Does the current version of the Dodd-Frank Act ban speculative positions in non-exchange cleared (OTC) swaps?

It does not refer to any specific type of swap, but my current understanding of the bill is that it attempts to control the kinds of speculation that caused the huge losses during the last financial crisis. Part of those losses were swaps and other derivatives that were entered into by financial institutions as a way to sell off risk or make bets with capital that would not have been possible except through those instruments.

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    Central clearing does not necessarily mean exchange clearing, and certainly doesn't imply exchange traded. Oct 17, 2011 at 16:29
  • I understand that. But what I'm asking is if it implies that if you don't have a verifiable hedge to seek through the swap, are you banned from entering the swap except through an exchange traded vehicle. Oct 18, 2011 at 3:02

1 Answer 1


Tough reading.

‘(A) STANDARD FOR CLEARING- It shall be unlawful for any person to engage in a swap unless that person submits such swap for clearing to a derivatives clearing organization that is registered under this Act or a derivatives clearing organization that is exempt from registration under section 5b(j) of this Act.‘(B) this Act if the swap is required to be cleared.

See Full bill text of H.R.4173 Dodd-Frank Wall Street Reform and Consumer Protection Act and scroll down to Sec 722.

The way I read this, Swaps are regulated and deemed to not be an insurance product. i.e. regulated as a security, not insurance. I believe this forces them to be exchange-traded.

  • Yeah it is hard to get the subtleties in that legal jargon sometimes. But what that says to me is that it is only illegal to enter a swap OTC (not by exchange) if the swap is available through an exchange. What I mean is if there is a swap not cleared through an exchange and not required to be, does the counterparty still have to prove the hedge in order for it to be legal? If not then obviously the bill doesn't really do anything except limit the customization and effectiveness that a swap allows for customers. Oct 12, 2011 at 21:34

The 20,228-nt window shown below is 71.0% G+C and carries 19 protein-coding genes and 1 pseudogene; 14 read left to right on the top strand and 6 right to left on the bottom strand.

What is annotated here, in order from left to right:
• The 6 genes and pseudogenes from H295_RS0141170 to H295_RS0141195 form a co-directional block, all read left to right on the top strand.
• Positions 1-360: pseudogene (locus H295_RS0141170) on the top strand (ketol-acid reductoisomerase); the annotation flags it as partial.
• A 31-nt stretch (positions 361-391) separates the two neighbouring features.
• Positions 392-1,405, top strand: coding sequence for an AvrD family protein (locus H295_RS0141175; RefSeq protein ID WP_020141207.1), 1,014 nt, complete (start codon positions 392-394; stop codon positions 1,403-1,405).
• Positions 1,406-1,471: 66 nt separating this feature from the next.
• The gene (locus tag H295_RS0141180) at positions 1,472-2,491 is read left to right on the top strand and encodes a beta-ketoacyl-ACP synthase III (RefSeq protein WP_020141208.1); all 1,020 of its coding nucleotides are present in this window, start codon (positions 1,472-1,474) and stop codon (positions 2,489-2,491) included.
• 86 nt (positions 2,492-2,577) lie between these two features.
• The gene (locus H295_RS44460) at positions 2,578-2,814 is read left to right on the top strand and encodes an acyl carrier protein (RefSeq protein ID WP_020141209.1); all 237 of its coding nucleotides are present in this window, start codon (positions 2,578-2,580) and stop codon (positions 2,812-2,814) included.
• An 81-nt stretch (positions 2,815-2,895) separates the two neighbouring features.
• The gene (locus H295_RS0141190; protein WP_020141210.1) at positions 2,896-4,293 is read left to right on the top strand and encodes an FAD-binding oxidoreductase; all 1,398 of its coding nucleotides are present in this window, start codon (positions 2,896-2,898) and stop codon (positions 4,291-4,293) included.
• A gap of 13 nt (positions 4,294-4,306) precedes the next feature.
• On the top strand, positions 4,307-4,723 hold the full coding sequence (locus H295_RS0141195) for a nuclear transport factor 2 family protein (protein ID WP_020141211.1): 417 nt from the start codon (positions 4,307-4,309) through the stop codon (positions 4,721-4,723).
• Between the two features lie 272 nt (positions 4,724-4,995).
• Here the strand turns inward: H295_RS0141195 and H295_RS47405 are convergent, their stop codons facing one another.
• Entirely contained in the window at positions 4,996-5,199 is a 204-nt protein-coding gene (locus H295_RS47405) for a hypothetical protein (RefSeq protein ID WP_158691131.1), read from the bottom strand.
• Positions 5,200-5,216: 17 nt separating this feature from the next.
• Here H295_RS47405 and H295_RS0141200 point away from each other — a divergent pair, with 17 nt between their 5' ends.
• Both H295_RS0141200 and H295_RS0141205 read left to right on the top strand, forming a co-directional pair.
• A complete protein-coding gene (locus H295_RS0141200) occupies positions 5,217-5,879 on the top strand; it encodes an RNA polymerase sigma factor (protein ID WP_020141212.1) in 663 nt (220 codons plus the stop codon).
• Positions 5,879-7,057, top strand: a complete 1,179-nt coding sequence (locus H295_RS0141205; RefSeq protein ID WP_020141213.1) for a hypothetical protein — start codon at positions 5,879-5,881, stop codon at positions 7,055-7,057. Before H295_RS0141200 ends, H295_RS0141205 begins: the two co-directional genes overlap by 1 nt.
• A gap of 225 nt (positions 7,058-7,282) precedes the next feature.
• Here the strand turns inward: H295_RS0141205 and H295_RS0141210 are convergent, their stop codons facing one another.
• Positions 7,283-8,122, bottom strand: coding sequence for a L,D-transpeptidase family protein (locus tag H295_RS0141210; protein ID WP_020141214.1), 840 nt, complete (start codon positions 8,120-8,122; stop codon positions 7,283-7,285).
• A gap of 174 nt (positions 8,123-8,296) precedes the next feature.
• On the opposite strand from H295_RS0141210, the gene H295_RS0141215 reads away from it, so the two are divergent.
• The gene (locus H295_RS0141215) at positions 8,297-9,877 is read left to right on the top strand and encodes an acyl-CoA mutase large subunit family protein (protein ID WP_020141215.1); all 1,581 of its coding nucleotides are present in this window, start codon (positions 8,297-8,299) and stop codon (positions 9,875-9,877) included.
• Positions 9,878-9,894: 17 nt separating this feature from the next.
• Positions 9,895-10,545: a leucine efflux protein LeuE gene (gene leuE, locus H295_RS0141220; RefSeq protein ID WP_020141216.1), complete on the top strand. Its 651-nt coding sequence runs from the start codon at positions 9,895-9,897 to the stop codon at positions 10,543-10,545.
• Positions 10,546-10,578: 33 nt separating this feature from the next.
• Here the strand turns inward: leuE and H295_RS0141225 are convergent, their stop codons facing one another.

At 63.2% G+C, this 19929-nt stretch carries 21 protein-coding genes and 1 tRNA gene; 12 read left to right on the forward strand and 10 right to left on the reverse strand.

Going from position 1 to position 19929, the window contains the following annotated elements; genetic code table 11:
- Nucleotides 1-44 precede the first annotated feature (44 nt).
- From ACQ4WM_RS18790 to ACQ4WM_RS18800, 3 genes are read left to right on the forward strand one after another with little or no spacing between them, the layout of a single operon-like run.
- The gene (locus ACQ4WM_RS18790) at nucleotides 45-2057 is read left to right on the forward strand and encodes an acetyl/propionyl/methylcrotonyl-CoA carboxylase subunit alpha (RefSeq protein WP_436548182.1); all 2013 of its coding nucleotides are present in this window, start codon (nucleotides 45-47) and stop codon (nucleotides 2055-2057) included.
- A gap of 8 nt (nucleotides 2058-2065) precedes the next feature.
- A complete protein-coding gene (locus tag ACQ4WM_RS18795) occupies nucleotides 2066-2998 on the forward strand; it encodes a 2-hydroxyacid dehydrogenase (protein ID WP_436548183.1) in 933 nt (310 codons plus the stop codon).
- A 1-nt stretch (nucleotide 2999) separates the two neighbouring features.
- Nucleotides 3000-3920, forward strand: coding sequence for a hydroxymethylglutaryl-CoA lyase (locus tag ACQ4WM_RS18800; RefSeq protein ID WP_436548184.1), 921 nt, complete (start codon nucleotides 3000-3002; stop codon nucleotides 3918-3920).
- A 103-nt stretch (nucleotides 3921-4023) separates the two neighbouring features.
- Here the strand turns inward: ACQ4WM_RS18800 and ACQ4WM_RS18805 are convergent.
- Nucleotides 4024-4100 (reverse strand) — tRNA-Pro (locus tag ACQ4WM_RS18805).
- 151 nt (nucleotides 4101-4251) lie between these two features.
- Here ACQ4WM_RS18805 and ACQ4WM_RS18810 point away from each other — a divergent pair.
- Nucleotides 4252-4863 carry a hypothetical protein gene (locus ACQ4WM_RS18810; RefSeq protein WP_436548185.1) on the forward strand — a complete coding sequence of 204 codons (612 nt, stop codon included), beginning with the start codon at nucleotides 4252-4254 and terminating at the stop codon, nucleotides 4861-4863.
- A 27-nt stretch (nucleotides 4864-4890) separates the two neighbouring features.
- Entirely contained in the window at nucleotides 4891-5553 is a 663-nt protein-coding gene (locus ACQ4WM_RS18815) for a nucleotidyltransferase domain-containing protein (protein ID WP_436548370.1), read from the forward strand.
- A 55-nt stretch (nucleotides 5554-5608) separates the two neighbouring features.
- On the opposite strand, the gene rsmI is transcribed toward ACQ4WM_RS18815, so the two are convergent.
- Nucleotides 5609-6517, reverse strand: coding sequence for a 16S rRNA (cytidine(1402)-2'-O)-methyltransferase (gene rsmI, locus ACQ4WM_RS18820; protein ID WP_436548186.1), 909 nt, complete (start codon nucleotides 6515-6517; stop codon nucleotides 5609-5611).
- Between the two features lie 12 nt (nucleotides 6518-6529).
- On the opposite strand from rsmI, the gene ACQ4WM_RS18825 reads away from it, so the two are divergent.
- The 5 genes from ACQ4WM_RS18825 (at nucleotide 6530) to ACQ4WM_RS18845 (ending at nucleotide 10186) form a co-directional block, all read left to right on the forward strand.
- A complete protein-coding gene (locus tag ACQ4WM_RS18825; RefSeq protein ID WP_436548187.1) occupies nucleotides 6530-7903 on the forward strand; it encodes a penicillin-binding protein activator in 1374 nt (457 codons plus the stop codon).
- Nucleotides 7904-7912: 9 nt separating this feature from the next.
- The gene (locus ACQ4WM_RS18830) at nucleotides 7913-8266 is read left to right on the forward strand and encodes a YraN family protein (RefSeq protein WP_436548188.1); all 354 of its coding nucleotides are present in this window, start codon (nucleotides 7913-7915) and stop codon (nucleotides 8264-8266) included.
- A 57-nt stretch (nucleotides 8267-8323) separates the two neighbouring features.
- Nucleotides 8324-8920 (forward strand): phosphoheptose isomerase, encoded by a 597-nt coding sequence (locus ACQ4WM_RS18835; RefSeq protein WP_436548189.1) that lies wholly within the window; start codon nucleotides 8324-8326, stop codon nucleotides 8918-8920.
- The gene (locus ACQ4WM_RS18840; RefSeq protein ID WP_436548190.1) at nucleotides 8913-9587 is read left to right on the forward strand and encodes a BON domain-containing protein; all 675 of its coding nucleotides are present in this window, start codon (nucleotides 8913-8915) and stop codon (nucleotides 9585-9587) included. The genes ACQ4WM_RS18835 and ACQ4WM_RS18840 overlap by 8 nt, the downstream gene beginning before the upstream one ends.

• I keep coming back and rereading the quote above thinking at some point it will make sense. As it stands I read that it depends on what the meaning of IS is.
    – user4127
    Oct 13, 2011 at 20:28
  • Yeah chad i think what i means is like i said in my comment above. It doesn't quite answer the question it just says if a swap is available with the same terms on an exchange it is illegal to do it OTC. But what I'm talking about is people that don't have a legitimate business risk to hedge with a swap doing it to speculate on the market. Which is what caused all the garbage in the first place. People speculated and sold risk and then when they had to unwind/pay margin calls it swung the market wildly. Oct 14, 2011 at 3:51
  • The Act eliminates non-exchange traded swaps. Speculation can and will continue but the swaps will be regulated differently than they were prior to this bill. Oct 16, 2011 at 2:10
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    I don't believe that it eliminates all non-exchange traded swaps. If it did my current employer would no longer have a business because that would mean the OTC market is now illegal. While the new regulations piss them off and makes things more difficult, I don't believe it is eliminating the OTC market. Oct 18, 2011 at 3:06

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